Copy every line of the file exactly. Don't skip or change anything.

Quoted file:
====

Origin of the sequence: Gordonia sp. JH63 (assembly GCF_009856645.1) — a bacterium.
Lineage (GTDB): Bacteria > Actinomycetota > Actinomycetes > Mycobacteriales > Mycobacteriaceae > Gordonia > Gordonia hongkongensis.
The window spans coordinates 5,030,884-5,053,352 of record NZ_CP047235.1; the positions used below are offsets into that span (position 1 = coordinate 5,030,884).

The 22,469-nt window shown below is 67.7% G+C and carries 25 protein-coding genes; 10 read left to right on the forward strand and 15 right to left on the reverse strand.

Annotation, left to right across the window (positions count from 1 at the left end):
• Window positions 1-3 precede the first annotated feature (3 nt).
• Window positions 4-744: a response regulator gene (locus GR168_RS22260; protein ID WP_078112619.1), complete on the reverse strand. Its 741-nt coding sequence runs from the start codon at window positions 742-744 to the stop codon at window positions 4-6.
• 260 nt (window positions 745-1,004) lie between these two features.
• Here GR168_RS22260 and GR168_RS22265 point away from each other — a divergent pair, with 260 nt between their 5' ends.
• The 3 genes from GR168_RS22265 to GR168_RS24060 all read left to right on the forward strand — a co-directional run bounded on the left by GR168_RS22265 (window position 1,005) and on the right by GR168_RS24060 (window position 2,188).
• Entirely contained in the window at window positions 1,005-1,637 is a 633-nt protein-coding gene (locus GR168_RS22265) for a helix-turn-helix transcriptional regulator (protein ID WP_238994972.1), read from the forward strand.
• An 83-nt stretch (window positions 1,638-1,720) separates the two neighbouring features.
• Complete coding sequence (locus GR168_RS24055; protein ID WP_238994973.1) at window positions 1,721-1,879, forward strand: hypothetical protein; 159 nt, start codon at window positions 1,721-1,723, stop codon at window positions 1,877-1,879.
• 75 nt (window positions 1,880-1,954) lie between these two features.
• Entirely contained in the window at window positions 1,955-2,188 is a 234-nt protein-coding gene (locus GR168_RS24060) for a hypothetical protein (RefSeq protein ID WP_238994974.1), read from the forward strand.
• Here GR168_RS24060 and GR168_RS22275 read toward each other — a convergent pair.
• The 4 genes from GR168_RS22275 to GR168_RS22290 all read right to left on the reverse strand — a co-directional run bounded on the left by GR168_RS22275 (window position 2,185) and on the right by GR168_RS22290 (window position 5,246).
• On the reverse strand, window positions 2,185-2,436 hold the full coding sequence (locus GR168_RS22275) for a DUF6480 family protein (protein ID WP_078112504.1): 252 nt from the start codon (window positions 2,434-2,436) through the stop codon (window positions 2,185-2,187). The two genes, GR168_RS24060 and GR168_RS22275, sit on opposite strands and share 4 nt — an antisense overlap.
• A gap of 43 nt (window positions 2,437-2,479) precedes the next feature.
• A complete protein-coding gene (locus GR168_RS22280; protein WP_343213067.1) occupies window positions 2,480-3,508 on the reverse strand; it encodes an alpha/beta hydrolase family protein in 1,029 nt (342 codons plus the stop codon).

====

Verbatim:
Origin of the sequence: Gordonia sp. JH63 (assembly GCF_009856645.1) — a bacterium.
Lineage (GTDB): Bacteria > Actinomycetota > Actinomycetes > Mycobacteriales > Mycobacteriaceae > Gordonia > Gordonia hongkongensis.
The window spans coordinates 5,030,884-5,053,352 of record NZ_CP047235.1; the positions used below are offsets into that span (position 1 = coordinate 5,030,884).

The 22,469-nt window shown below is 67.7% G+C and carries 25 protein-coding genes; 10 read left to right on the forward strand and 15 right to left on the reverse strand.

Annotation, left to right across the window (positions count from 1 at the left end):
• Window positions 1-3 precede the first annotated feature (3 nt).
• Window positions 4-744: a response regulator gene (locus GR168_RS22260; protein ID WP_078112619.1), complete on the reverse strand. Its 741-nt coding sequence runs from the start codon at window positions 742-744 to the stop codon at window positions 4-6.
• 260 nt (window positions 745-1,004) lie between these two features.
• Here GR168_RS22260 and GR168_RS22265 point away from each other — a divergent pair, with 260 nt between their 5' ends.
• The 3 genes from GR168_RS22265 to GR168_RS24060 all read left to right on the forward strand — a co-directional run bounded on the left by GR168_RS22265 (window position 1,005) and on the right by GR168_RS24060 (window position 2,188).
• Entirely contained in the window at window positions 1,005-1,637 is a 633-nt protein-coding gene (locus GR168_RS22265) for a helix-turn-helix transcriptional regulator (protein ID WP_238994972.1), read from the forward strand.
• An 83-nt stretch (window positions 1,638-1,720) separates the two neighbouring features.
• Complete coding sequence (locus GR168_RS24055; protein ID WP_238994973.1) at window positions 1,721-1,879, forward strand: hypothetical protein; 159 nt, start codon at window positions 1,721-1,723, stop codon at window positions 1,877-1,879.
• 75 nt (window positions 1,880-1,954) lie between these two features.
• Entirely contained in the window at window positions 1,955-2,188 is a 234-nt protein-coding gene (locus GR168_RS24060) for a hypothetical protein (RefSeq protein ID WP_238994974.1), read from the forward strand.
• Here GR168_RS24060 and GR168_RS22275 read toward each other — a convergent pair.
• The 4 genes from GR168_RS22275 to GR168_RS22290 all read right to left on the reverse strand — a co-directional run bounded on the left by GR168_RS22275 (window position 2,185) and on the right by GR168_RS22290 (window position 5,246).
• On the reverse strand, window positions 2,185-2,436 hold the full coding sequence (locus GR168_RS22275) for a DUF6480 family protein (protein ID WP_078112504.1): 252 nt from the start codon (window positions 2,434-2,436) through the stop codon (window positions 2,185-2,187). The two genes, GR168_RS24060 and GR168_RS22275, sit on opposite strands and share 4 nt — an antisense overlap.
• A gap of 43 nt (window positions 2,437-2,479) precedes the next feature.
• A complete protein-coding gene (locus GR168_RS22280; protein WP_343213067.1) occupies window positions 2,480-3,508 on the reverse strand; it encodes an alpha/beta hydrolase family protein in 1,029 nt (342 codons plus the stop codon).